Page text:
Over the summer, I learned many new things about learning a language. Language learning takes constant practice and dedication to speaking only that language. Most people in the Donegal Gaeltacht had both English and Irish so it was tempting to switch over to English sometimes. However, I realized that I only really improved when I spoke in Irish all day and all the time. For example, it was extremely helpful that our host spoke in Irish to us because it forced us to only speak that language.
The major cultural difference that I noticed between the Gaeltacht and the rest of Ireland was the population. Everything in Gleann Cholm Cille and especially Gleann Fhinne was extremely spread out. In Dublin and other cities, many amenities are squished together. In the Gaeltacht, a grocery store might be a twenty-minute drive or an hour walk. I loved both aspects of Ireland, but the two are definitely different!
At the end of the summer, I felt that I met all the goals that I posted on the blog before I left. Eventually, I was able to communicate in full conversations and I learned plenty of new vocabulary words and phrases. Also, as noted above, I was able to notice differences between Gaeltacht Ireland and the rest of the island. Next, I was very happy that I understood key differences between the Ulster dialect and the other dialects. It was tricky at first, but at the end, I felt I really picked out the major differences.
After this experience, I realized that people live drastically different lives than I do. The locals who I interacted with mostly work on the farm daily. Their entire lives are revolved around the farm and they do not really do much else. I am lucky to have traveled many places and have done many things. It definitely is a different lifestyle than mine and I am grateful to see how other people spend their time.
Also, this SLA experience has really taught me to be independent. With the generosity of this program, I was able to travel and live in Ireland for multiple weeks on my own. I wasn’t with any other Notre Dame people, so I was a bit nervous at first. However, I put aside my nerves and did everything on my own. For example, I had to get to these remote places in Ireland, buy groceries and make food, and push myself through the classes I took daily. Overall, I now think I can travel and do a lot more activities independently.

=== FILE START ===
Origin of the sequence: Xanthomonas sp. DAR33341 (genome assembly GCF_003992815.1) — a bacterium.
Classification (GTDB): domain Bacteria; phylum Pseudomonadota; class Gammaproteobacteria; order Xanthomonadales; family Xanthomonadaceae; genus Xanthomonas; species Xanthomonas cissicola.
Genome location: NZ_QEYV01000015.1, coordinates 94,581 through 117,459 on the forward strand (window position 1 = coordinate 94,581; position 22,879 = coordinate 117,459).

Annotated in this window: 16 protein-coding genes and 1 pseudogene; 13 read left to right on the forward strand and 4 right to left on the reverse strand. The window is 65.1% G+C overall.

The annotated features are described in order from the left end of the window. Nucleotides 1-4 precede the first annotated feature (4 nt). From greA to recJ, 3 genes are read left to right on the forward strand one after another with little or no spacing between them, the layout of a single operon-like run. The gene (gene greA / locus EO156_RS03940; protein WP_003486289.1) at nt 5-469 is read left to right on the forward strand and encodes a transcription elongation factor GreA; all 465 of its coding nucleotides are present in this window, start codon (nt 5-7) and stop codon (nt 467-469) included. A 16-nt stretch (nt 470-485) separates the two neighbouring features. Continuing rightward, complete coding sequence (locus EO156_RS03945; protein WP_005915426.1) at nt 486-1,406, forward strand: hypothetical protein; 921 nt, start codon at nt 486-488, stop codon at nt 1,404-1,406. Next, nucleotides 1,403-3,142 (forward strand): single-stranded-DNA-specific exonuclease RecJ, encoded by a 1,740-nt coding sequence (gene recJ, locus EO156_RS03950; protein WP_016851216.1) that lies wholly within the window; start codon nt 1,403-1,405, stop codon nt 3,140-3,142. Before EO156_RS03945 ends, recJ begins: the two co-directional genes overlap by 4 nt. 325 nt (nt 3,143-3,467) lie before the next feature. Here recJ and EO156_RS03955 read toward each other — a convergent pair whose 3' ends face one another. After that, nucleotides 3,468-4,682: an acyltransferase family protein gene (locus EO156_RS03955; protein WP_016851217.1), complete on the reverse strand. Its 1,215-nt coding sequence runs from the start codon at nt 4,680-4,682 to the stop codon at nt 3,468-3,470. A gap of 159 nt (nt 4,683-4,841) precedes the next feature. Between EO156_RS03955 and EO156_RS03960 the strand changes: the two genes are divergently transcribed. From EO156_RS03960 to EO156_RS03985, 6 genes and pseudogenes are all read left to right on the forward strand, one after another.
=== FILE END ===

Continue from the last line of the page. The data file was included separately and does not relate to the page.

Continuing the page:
I would tell someone who was applying for a SLA grant to be prepared to be independent for multiple weeks. There is no guarantee that another person from ND will be with you so he/she should be comfortable with making friends with people of ALL ages. It is definitely worth it though!
During my first semester back at Notre Dame, I am taking Intermediate Irish II with Mary. This class will help me continue learning the Irish language and improving even more. Irish is hard to keep up with because not many people speak the language; with these classes at Notre Dame, I will be able to improve every week.
Also, I have made many friends from my time in County Donegal and we all agreed to keep in touch so that our Irish doesn’t fade. I have many group chats with friends, and we all speak Irish in them. With this constant communication, I will be able to continue to learn Irish. Also, I now follow many social media accounts that emphasize the Irish language and only post in Irish. Reading these posts daily will help me stay on top of the language.
This SLA experience will help me for the rest of my life because I might want to move to Ireland. The Irish language is embedded in the Irish culture and the two cannot be without each other. Knowing the Irish language will help me to have a better understanding of the culture and people. I hope that I get the chance to move there one day and maybe promote the language further.